Samsung launches better LED for indoor farming


Samsung Electronics has launced an improved version of its mid-power LED package, the popular LM301M for horticulture. The improved version will give your plants 3.10 micromoles per joule (μmol/J), which is the highest rating among today’s mid-power white LED packages.

The higher photon efficacy allows for smaller and lighter lamp set ups for hydroponics and can reduce the overall electricity costs for the system. A lower energy consumption is naturally also a good thing from an environmental perspective.

This breakthrough in photon efficacy will go a long way in helping indoor farm owners to maximize plant growth and quality, as well as their profits,” said Un Soo Kim, senior vice president of LED Business Team at Samsung Electronics. “We are committed to continue innovating white LED solutions optimized for healthier plant production as we solidify our leadership in the horticulture lighting industry.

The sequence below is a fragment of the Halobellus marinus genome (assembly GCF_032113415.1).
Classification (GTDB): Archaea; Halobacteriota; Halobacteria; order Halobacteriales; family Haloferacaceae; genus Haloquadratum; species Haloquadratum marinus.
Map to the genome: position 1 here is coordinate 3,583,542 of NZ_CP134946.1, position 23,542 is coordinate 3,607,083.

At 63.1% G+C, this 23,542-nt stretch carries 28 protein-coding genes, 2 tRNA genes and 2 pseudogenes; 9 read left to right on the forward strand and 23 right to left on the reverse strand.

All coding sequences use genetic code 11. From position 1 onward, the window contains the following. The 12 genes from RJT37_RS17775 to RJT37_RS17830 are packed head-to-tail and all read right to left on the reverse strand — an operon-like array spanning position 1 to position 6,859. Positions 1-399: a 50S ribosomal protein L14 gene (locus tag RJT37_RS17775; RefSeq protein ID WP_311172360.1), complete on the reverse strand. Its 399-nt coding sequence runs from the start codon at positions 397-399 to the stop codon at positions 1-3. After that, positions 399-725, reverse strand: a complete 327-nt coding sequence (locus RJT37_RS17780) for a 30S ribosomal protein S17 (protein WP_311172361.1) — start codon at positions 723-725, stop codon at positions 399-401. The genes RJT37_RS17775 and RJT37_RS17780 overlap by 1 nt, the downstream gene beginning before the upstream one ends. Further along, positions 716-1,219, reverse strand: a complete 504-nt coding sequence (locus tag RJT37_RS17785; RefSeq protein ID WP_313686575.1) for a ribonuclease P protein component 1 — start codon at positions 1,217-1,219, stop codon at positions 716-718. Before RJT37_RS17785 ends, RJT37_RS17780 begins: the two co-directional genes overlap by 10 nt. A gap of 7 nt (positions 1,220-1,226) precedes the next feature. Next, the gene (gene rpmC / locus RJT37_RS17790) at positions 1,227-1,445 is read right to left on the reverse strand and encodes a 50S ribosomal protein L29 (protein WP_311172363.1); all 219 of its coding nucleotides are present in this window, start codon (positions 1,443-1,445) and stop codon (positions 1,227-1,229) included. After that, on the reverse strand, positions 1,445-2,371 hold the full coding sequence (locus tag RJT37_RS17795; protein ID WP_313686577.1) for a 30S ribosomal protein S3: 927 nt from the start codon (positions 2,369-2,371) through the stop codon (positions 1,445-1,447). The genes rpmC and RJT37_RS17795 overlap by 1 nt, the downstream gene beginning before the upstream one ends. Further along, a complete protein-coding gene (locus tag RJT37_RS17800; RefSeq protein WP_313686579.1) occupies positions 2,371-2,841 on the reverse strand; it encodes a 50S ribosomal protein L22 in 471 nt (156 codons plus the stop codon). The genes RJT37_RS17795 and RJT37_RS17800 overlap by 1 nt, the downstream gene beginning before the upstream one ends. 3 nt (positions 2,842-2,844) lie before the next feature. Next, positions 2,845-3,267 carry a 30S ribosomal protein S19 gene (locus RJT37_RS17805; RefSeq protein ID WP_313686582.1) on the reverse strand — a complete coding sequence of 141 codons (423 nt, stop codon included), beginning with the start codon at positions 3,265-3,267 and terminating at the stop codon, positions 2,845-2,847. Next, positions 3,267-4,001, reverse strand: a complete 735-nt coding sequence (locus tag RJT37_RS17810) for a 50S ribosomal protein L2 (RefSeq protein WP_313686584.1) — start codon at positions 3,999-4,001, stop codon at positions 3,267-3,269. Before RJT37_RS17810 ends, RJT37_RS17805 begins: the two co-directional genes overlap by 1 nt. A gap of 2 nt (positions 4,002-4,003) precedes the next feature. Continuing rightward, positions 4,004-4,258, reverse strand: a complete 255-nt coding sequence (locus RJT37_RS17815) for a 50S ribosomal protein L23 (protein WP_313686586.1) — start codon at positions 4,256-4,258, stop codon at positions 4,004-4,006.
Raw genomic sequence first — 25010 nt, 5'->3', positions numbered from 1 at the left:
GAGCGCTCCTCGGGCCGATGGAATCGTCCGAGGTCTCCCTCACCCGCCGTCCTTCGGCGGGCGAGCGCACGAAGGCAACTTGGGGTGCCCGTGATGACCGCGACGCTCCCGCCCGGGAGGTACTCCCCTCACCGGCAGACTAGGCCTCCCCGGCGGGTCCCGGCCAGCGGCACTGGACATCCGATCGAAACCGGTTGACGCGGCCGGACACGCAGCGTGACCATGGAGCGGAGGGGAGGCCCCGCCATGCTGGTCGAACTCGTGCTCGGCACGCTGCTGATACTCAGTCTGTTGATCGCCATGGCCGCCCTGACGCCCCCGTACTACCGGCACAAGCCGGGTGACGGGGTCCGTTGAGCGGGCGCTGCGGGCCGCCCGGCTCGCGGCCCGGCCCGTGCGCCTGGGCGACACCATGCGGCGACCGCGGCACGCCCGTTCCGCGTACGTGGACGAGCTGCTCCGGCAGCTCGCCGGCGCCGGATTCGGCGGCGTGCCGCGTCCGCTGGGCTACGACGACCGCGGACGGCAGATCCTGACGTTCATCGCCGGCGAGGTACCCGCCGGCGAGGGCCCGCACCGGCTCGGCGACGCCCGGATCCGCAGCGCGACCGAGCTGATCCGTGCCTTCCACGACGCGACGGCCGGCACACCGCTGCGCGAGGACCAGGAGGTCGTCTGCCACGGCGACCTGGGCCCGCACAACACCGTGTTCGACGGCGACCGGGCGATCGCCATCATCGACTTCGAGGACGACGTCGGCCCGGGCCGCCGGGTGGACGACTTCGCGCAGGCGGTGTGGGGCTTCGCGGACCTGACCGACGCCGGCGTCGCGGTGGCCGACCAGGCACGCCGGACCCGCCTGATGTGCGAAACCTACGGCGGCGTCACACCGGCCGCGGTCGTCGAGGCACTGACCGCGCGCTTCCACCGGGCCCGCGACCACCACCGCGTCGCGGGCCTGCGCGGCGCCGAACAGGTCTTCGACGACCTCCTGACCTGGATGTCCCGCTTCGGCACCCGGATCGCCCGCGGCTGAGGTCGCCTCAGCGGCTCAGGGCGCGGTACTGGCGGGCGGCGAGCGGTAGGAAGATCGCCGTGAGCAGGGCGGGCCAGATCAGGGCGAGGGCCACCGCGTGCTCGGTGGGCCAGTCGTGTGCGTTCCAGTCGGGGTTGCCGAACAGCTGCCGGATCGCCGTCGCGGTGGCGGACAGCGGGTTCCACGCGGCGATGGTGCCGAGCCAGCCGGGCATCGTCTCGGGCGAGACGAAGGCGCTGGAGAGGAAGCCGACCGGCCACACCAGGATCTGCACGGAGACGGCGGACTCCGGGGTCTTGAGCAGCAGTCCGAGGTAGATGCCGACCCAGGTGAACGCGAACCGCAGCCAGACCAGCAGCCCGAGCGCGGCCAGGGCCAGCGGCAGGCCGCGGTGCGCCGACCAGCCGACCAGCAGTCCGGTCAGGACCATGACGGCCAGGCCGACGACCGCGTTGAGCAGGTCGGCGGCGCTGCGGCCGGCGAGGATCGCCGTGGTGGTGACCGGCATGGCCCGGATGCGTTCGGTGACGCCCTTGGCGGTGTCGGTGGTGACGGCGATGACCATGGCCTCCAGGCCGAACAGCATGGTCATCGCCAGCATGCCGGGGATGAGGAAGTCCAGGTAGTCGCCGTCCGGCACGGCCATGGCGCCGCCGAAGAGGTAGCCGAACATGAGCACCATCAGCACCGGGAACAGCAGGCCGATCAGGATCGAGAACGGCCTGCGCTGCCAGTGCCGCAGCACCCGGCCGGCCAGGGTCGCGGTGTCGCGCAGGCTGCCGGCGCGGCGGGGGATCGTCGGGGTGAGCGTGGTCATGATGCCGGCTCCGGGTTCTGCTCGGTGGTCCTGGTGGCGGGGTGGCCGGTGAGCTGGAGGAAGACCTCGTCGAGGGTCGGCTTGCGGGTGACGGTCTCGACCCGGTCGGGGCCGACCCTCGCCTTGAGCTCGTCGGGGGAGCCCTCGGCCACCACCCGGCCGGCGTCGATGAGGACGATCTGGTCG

Samsung led


The chip’s light-emitting layer in the new LM301H has been optimized to convert electrical energy into photons with greater efficiency. The engineers at Samsung have also adjusted the structure of the chip to minimize light loss. Combined, these changes result in more light for your indoor plants.

Increased durability

The new LM301H features an advanced flip-chip design, so there is no need for wire bonding.

This translates into extended performance and reliability. Samsung has also placed protective titanium dioxide around the chip, to make the package durable even when expososed to destructive agricultural chemicals.

Broad light spectrum

The white LM301H package emits a broad spectrum of light, from blue and green to red. This is beneficial for the plants and decreases the risk of certain health issues in them.

Specifications for LM301H

  • Mid-power (25℃, 65mA, 5000K, CRI80)
  • Size: 3.0 mm x 3.0 mm
  • Photosynthetic photon flux (PPF): 0.56 μmol/s
  • Photon efficacy (PE): 3.10 μmol/J

The PPF value indicates the total amount of photons in the photosynthetically active radiation (PAR) range, as measured in micromoles per second (μmol/s). The PAR range is a spectral range between 400 and 700nm that can improve plant photosynthesis.